Bachelor degree (completed)
This seminar leads us from ape-like grunts and howls to the sophisticated signal of present-day language and from campfire settings of the palaeolithic to Netflix and Instagram. Building on insights from multiple disciplines, including cognitive science, linguistics, biology, and computer science/AI, we explore the many creative ways in which evidence can be gathered about our ancestors and develop hands-on practice with computer simulations and laboratory experiments. After ten lectures (plus a movie night!) the course will culminate in the annual Social Technologies Symposium at which we all present our research-projects-in-progress, and at which we will invite an international keynote speaker of our collective choice. Previous speakers include Dr Bronwyn Tarr (Barcelona/Oxford), Dr Kit Opie (Bristol), and Prof Robin Dunbar (Oxford).
After successful completion of this course, students will be able to:
Approach contemporary human traits, behaviours, and technologies using an evolutionary framework;
Identify and list the many creative ways evidence can be gathered to study the origins of language and other human behavioural traits that do not fossilise;
Design and implement a computer model to study aspects of language/cultural evolution and evaluate/draw conclusions from computer modeling work;
Evaluate and interpret experimental results that study aspects of the evolution of human behioural traits such as language, the production of art, story-telling, dance, ritualistic behaviours, and the technologies enabling/mediating such behaviours, ultimately providing answers to questions such as: What are the origins of our language and communicative skills? Where do our large brains come from? What is our relationship to technology, from stone tools to smartphones? What kind of mechanisms underlie our cultural evolution? And how did we become highly social beings navigating complex social networks, online and offline?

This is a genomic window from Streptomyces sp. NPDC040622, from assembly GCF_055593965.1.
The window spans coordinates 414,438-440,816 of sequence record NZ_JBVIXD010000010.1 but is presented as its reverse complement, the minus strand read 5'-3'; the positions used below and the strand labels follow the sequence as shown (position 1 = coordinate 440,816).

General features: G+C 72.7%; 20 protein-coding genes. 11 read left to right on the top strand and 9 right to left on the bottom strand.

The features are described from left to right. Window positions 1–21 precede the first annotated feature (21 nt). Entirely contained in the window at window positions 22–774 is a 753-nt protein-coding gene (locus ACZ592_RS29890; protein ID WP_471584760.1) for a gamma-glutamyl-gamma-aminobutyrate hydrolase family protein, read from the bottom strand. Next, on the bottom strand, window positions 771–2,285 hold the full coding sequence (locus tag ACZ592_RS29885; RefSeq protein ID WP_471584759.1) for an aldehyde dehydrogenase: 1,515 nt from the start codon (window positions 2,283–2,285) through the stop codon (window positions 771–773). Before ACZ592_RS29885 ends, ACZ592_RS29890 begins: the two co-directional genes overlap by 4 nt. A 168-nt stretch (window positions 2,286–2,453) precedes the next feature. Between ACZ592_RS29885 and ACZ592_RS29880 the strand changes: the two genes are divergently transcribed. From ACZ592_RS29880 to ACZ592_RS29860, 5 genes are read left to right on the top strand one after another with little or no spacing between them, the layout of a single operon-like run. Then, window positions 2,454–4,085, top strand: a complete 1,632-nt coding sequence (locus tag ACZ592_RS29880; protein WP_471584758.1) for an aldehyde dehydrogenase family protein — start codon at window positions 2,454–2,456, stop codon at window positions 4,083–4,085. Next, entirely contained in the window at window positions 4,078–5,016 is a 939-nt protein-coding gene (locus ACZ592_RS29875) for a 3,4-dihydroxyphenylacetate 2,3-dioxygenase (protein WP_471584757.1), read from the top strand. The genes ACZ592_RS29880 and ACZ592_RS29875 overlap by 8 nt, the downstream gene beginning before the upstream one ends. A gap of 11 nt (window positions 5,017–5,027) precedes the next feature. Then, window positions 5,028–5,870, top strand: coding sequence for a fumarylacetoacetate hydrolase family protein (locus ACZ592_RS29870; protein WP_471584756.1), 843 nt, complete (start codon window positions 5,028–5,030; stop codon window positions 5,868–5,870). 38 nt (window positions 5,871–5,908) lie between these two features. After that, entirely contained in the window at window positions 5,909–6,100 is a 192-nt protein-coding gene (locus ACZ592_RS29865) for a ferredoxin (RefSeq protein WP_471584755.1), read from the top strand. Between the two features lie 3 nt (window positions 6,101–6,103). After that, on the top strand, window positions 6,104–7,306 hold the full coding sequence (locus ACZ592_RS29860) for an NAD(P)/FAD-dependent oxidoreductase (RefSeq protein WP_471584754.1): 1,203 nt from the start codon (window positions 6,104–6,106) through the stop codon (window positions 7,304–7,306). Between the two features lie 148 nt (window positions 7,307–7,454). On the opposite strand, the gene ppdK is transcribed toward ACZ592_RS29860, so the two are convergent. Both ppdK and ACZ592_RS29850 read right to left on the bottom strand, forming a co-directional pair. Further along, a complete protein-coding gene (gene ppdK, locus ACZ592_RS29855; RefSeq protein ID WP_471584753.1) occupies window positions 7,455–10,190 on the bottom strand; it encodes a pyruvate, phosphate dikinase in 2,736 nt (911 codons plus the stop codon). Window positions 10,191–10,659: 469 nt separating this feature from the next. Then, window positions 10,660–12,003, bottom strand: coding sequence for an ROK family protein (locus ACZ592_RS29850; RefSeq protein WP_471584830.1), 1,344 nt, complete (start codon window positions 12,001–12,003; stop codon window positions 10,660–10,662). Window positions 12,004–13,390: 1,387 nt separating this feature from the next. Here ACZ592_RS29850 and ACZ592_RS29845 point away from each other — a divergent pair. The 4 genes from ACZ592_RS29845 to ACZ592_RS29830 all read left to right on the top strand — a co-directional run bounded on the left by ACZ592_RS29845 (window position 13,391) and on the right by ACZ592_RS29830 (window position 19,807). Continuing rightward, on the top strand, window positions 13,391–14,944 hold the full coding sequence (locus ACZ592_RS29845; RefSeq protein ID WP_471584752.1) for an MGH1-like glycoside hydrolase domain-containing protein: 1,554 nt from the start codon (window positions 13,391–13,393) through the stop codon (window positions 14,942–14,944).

Generate ideas for future studies and creative use of data in the field of human cognitive and technological evolution;
Write & submit a conference-style abstract and give a conference-style presentation.
You will find the timetables for all courses and degree programmes of Leiden University in the tool MyTimetable (login). Any teaching activities that you have sucessfully registered for in MyStudyMap will automatically be displayed in MyTimeTable. Any timetables that you add manually, will be saved and automatically displayed the next time you sign in.
MyTimetable allows you to integrate your timetable with your calendar apps such as Outlook, Google Calendar, Apple Calendar and other calendar apps on your smartphone. Any timetable changes will be automatically synced with your calendar. If you wish, you can also receive an email notification of the change. You can turn notifications on in ‘Settings’ (after login).
For more information, watch the video or go the the 'help-page' in MyTimetable. Please note: Joint Degree students Leiden/Delft have to merge their two different timetables into one. This video explains how to do this.
Mode of instruction
Lecture, Seminar, Excursion/Exhibition
Assessment takes place based on a mid-term assignment based on a computer simulation (30%) and a research project presented both at the Symposium and in written form, possibly together with alternative outputs such as a documentary or exposition (70%). In order to pass the course, the weighted average grade needs to be above 5.5 and each grade needs to be a 5.0 or higher.
Students who fail to submit their mid-term or final assignment documentation (via Brightspace) will receive the grade 0. Both the mid-term and final assignment have a resit opportunity with a later deadline (t.b.d.) and a maximum grade of 8.0.
Reading, along with videos, podcasts, and other study material, will be announced via Brightspace.
From the academic year 2022-2023 on every student has to register for courses with the new enrollment tool MyStudyMap. There are two registration periods per year: registration for the fall semester opens in July and registration for the spring semester opens in December. Please see this page for more information.
Please note that it is compulsory to both preregister and confirm your participation for every exam and retake. Not being registered for a course means that you are not allowed to participate in the final exam of the course. Confirming your exam participation is possible until ten days before the exam.
Extensive FAQ's on MyStudymap can be found here.
Contact the lecturer(s) for course specific questions, and the programme's coordinator for questions regarding admission and/or registration.
Elective, external and exchange students (other than Media Technology MSc students) need to be admitted to the course before registration due to limited capacity. Contact the programme's coordinator to request admission; include a short description of your course interest and state your current study programme in your correspondence.